If our newspaper were to disappear, where will you go for the most accurate, important source of news specifically catered to Austin and surrounding towns? Would you wait for a larger news outlet to come by and maybe report on a story that the Austin Daily Herald could’ve had within a day or two?

You may be left waiting. Many larger news organizations depend on smaller newspapers for coverage ideas. If we’re gone, it’s almost certain no one will know what’s happening in Austin. No one will hear about the everyday amazing things that happen here, rather only about something bad that may happen on occasion if it’s big enough to catch the attention of a big news outlet. You deserve accurate representation of the community you live in by the reporters who are based in your town.

I’m not dismissing the importance of larger outlets either, as their coverage and readership has a farther reach than within the confines of the area we cover. However, we all need to understand that there is a balance. a cycle that would be broken if we lose small town newspapers.

As we continue to adapt to the digital age and the changing demographics of our readership, we need to continue looking ahead at securing a future for your community newspaper, especially during a tumultuous time when many are quick to post opinion as fact and for decrying credible and carefully researched news stories as “fake news” solely based on their disagreeance with pieces of information that don’t align with their beliefs.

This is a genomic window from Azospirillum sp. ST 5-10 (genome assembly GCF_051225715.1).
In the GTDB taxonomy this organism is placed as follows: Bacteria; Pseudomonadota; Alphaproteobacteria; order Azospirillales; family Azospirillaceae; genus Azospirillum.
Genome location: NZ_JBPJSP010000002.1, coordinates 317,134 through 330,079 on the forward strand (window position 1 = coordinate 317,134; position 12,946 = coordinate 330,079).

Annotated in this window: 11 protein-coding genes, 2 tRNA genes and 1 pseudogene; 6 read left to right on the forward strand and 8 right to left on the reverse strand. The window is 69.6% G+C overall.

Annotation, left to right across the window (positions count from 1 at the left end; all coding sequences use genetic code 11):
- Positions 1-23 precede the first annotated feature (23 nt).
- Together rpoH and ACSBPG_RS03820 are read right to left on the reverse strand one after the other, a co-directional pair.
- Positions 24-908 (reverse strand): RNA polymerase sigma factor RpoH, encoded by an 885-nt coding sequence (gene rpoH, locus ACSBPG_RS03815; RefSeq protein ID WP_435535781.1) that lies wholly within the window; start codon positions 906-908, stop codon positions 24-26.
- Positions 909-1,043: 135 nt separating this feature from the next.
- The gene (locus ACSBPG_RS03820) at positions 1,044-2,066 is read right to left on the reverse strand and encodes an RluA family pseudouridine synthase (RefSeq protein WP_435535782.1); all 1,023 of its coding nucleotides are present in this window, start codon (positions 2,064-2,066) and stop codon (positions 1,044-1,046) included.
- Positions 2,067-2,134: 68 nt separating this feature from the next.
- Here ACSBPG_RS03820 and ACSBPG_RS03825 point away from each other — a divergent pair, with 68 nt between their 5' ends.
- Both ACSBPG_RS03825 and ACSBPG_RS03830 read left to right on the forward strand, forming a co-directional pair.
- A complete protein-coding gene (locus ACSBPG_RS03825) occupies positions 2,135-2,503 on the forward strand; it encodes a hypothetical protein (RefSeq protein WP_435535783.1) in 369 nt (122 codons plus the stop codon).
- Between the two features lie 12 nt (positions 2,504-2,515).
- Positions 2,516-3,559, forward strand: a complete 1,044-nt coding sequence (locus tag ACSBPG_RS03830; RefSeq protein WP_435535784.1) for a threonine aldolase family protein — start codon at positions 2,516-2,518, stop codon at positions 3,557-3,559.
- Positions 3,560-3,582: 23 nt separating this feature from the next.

The Austin Daily Herald is your community newspaper. True, we may not always get everything happening in our community and you’re absolutely allowed to hold your own opinions and disagree with our coverage. However, we take pride in making sure we do things right and always owning up to any mistakes. We value our readers’ input on stories that matter, and we fight hard to make sure you have the right to know what’s happening in your backyard.

I implore you, please do not take for granted the valuable resource you have in Austin. There are so many stories in Austin and surrounding communities happening, and you, as the reader, deserve to have those told and shared.

Until then, expect us working in the newsroom and continuing to put out the best paper we can every single day. That’s no exaggeration. That’s a fact.